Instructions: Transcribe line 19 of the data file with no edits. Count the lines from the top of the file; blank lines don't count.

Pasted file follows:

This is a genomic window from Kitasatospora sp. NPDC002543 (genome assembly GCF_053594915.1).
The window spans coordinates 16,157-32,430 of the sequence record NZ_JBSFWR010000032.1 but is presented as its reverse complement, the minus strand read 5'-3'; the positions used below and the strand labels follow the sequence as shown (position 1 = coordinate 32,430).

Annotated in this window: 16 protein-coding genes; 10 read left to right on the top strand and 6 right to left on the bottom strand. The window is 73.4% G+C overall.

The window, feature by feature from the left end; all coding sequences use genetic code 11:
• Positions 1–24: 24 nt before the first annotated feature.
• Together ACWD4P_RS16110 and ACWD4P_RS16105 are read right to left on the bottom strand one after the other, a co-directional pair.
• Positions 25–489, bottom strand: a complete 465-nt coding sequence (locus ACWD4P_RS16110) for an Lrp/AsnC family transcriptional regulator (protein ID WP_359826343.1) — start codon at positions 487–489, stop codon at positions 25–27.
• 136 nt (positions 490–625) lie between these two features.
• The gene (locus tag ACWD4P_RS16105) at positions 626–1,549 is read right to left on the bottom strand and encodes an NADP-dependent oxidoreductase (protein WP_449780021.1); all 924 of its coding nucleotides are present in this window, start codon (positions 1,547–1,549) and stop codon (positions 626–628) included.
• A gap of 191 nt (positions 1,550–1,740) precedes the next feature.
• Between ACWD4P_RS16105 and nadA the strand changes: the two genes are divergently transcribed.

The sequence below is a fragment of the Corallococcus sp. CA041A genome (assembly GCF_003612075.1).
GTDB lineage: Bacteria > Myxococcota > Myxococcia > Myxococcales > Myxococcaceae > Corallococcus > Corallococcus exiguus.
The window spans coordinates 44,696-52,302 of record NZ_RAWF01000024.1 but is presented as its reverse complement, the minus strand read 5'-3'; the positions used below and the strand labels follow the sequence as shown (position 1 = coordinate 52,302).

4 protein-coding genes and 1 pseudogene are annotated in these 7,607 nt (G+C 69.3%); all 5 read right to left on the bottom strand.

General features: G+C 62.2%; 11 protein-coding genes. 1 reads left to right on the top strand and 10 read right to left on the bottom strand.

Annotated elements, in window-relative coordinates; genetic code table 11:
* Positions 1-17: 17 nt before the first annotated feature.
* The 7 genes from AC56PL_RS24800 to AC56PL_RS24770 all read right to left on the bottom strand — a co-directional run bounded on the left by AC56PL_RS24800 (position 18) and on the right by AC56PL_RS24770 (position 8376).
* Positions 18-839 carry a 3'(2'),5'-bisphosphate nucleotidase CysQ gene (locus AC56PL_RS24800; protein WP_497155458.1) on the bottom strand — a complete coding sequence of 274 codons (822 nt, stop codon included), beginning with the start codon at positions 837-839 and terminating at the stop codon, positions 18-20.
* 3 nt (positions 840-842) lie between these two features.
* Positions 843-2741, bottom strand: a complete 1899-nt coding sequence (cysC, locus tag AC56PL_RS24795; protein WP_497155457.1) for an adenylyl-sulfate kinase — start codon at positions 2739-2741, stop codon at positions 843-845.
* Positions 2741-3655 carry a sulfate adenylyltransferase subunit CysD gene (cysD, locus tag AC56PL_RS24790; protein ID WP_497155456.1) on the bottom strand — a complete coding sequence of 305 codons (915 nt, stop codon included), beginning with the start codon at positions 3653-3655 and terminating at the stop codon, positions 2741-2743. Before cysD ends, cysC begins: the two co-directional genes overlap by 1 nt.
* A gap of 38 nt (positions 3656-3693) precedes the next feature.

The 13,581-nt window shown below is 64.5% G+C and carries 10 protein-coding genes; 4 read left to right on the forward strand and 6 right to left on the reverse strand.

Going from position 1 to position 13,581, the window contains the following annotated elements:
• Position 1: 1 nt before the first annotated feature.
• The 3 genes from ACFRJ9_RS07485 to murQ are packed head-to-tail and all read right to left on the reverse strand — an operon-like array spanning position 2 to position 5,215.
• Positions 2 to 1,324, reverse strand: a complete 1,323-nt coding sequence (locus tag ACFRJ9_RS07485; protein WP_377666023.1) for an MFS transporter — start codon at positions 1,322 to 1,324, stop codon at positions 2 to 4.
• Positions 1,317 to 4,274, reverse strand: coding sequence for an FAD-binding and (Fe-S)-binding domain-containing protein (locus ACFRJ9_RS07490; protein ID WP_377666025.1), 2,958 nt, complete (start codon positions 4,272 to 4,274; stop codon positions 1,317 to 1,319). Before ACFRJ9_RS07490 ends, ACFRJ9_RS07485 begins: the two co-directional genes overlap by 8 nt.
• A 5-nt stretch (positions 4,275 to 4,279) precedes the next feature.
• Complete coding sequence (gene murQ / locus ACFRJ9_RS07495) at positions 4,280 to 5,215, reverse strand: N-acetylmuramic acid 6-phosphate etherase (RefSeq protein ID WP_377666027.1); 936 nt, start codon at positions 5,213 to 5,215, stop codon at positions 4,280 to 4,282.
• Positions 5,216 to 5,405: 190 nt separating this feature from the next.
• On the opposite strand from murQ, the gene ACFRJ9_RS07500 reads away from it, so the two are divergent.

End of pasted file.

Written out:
* The 7 genes from AC56PL_RS24800 to AC56PL_RS24770 all read right to left on the bottom strand — a co-directional run bounded on the left by AC56PL_RS24800 (position 18) and on the right by AC56PL_RS24770 (position 8376).